I put the word “busy” into the search field of an online Christian book site and 1,476 products came up. While some of them were different versions of the same title, the search revealed one more way we define ourselves-busy. Released this month is yet another- Breaking Busy: How to Find Peace & Purpose in a World of Crazy by Alli Worthington.
Alli Worthington is no exception to this self-definition, and she is, in fact, busy. Throughout her book we learn some of her personal story as she navigates family and career busyness. Married with five sons, Alli and her husband were close to burnout-he worked full time, she ran her own business. They led a small group in their church, both taught Sunday school, he coached peewee football and again, she has five sons. FIVE. That’s busy right there, amen? Together they found themselves in a busyness that took all the joy out of what should have been the most enjoyable pursuits.
The book opens with a story we can all relate to-the panicked search for something seemingly lost but is in our hand/purse/pocket, or in Alli’s case, her…well, you’ll just have to read for yourself. It is that moment when too much on your mind meets I don’t know what I’m doing, and it’s a sure sign you’ve reached capacity. Using the metaphor of a cell phone to demonstrate our limitations, (needing to be recharged, limited space and functionality, each brand unique and different) we’re introduced to personal cost of busyness. She identifies seven signs of capacity overload:
- Inability to control your emotions
- Lack of self-care
- Chronic lateness
- Self-medicating and excess
- Neglecting important relationships and the most damaging of all
- Neglecting God
On this final point she says, “Staying connected to God is what keeps me operating within my capacity and what helps me understand that God made me with limitations on purpose. Having a limited capacity is not a flaw in my character. It is by glorious design and for an incredible purpose: to realize my need for Him.”
She doesn’t leave us hanging with only our warning signs to condemn us, but offers three things to identify the what, when and why we are exceeding our capacity. This is something every reader of this book needs to ponder, it is the foundation needed in order to apply any of the insight and practices outlined in the rest of the book.
Each subsequent chapter topic focuses on both the reasons for and the responses to busyness in our lives. Notice the sense of moving forward toward something in each subtitle:
- Relationships-Finding your connection in a world of acquaintances
- Calling-Finding your purpose in a world of striving
- Editing-Finding God’s best in a world of options
- Thoughts-Finding your peace in a world or worry
- Traditions-Finding your groove in a world of expectations
- Time-Finding your rhythm in a world of overwhelm
- Decisions-Finding your confidence in a world of choices
- Communication-Finding your voice in a world of noise
- Worth-Finding your value in a world of never good enough
Most of us will find at least one of these chapters hitting us right where we currently live. Especially helpful for some might be the realization that it is attitudes more than activities that is causing their crazy busy. Each chapter ends with a few action steps to help you identify and apply the breaking of busy in your own life.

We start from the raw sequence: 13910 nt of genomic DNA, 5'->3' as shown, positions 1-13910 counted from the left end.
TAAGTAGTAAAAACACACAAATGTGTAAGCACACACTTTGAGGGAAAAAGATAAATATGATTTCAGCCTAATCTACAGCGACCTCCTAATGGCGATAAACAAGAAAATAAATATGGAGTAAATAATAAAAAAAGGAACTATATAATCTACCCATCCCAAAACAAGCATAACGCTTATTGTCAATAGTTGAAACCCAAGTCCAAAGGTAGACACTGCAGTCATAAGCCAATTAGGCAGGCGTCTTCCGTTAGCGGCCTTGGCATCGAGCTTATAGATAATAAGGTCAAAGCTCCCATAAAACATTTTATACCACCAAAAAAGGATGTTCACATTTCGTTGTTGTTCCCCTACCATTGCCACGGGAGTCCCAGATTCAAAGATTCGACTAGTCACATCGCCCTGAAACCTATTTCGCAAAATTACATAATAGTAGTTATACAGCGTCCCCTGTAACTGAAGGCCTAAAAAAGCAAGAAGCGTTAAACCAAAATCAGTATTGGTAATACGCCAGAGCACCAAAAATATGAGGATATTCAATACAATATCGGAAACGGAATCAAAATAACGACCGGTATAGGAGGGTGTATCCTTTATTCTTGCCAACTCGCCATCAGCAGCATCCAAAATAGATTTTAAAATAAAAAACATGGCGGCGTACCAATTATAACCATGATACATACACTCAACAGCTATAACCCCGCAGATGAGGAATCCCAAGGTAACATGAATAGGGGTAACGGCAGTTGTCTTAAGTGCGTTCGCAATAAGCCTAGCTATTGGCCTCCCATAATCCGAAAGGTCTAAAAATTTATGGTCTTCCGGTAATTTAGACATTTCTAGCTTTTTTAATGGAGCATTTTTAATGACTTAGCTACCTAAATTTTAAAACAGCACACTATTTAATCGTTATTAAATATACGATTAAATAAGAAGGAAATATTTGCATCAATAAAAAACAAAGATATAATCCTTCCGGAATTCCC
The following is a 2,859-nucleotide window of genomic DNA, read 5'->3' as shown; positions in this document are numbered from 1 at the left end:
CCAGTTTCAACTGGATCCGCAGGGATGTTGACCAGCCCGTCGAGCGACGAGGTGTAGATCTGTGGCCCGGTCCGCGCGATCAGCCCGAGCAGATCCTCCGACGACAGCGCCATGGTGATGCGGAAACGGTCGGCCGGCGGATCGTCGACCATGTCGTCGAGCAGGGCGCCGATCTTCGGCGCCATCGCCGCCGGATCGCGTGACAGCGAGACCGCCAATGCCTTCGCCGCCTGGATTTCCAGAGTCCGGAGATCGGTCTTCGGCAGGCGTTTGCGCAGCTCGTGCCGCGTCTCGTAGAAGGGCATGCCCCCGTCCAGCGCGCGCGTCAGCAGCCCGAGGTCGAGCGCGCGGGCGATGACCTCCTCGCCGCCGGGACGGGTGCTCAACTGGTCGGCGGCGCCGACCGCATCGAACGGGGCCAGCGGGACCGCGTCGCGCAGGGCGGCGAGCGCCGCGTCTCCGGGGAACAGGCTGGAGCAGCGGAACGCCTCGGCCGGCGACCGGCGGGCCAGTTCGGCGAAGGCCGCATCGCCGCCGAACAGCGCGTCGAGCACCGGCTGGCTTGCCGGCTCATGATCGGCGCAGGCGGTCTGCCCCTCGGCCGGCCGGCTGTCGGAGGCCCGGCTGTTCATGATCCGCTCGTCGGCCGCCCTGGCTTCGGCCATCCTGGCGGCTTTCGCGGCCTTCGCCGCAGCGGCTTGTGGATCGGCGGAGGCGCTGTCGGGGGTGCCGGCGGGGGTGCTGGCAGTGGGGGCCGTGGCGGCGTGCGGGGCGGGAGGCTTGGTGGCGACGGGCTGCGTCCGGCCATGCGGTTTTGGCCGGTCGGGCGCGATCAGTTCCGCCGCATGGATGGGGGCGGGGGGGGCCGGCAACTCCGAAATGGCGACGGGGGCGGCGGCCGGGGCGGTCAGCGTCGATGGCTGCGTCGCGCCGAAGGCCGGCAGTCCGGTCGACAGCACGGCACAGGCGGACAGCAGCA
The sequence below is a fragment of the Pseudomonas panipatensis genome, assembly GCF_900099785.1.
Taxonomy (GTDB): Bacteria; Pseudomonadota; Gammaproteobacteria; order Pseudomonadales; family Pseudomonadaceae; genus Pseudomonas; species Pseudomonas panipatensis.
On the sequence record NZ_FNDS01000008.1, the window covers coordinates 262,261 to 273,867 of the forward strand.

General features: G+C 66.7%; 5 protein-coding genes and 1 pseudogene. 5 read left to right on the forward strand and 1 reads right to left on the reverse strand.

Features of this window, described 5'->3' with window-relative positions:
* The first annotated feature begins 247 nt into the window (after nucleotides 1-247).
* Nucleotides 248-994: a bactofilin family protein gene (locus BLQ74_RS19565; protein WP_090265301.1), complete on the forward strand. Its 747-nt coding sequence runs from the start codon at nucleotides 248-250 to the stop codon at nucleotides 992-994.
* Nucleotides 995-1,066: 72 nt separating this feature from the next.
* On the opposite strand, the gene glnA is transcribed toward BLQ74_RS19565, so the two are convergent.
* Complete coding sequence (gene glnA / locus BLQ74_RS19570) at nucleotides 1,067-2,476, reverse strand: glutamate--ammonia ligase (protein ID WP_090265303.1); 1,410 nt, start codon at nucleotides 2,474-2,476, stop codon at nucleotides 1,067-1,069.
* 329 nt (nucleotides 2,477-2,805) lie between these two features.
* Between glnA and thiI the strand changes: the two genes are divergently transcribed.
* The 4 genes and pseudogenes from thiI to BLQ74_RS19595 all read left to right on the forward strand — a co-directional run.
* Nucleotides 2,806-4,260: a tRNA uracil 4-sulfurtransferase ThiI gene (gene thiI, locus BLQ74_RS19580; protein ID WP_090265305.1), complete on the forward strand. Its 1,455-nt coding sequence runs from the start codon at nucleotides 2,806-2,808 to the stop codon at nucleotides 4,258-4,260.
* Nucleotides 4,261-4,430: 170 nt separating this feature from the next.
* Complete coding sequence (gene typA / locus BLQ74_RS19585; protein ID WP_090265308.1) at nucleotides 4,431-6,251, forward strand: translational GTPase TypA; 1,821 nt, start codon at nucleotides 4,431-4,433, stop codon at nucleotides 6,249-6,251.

Some books I’ve read on the topic of busyness give only passing nod to Biblical insights and spiritual practices, this book is more balanced in this area than some I’ve read. Using her own experiences of busyness as the illustration of her points, she also shares the ways her relationship with God directed the changes in her outlook and actions. I really appreciated that, though there were times I felt I was reading her autobiography. Occasionally this wore a little thin for me, some of her stories go on a little too long with a few too many details. This is something I’m sensitive to in books, a purely personal preference of style, so don’t let that discourage you. Her ability to bring the takeaway by the end of the chapter redeemed those portions.
On her writing style, another note: I always enjoy a southern writer! She has that friendly, conversational style that must come from having a drawl when she speaks and honing her writing chops on a blog. She’s open, honest, funny, insightful and encouraging.
I received my copy of Breaking Busy as a member of the launch team before the book was released. Being on a launch team carries a certain anxiety for me-what if I hate the book? What if I can’t recommend it? I wasn’t far into this book when I was confident that I would be able to recommend it without reservation. This is an accessible book with realistic application for something each of us needs to be addressing in our lives. We may not all relate to her struggles or find value in solutions that worked for her, but we will all see that there is path available for the life we are intended to live.
In the epilogue, she makes an important distinction that I leave you with to inspire you if you’re on the fence about the book.
“As we close out our time together in this book, I want to be sure we never confuse a busy life with a full life. To me, a busy life is frazzled, harried lived at a pace I’m not meant to live, doing things I’m not meant to do. A busy life is a life the Enemy has created in order to keep me from God’s purpose. A full life on the other hand, is a life lived in step with what God has called me to do. I like how Jesus said it in John 10:10: “the thief comes only to steal and kill and destroy; I have come that they may have life, and have it to the full.””
Consider making room for more fullness in your life by taking on the challenge of Breaking Busy.
Read well, friends.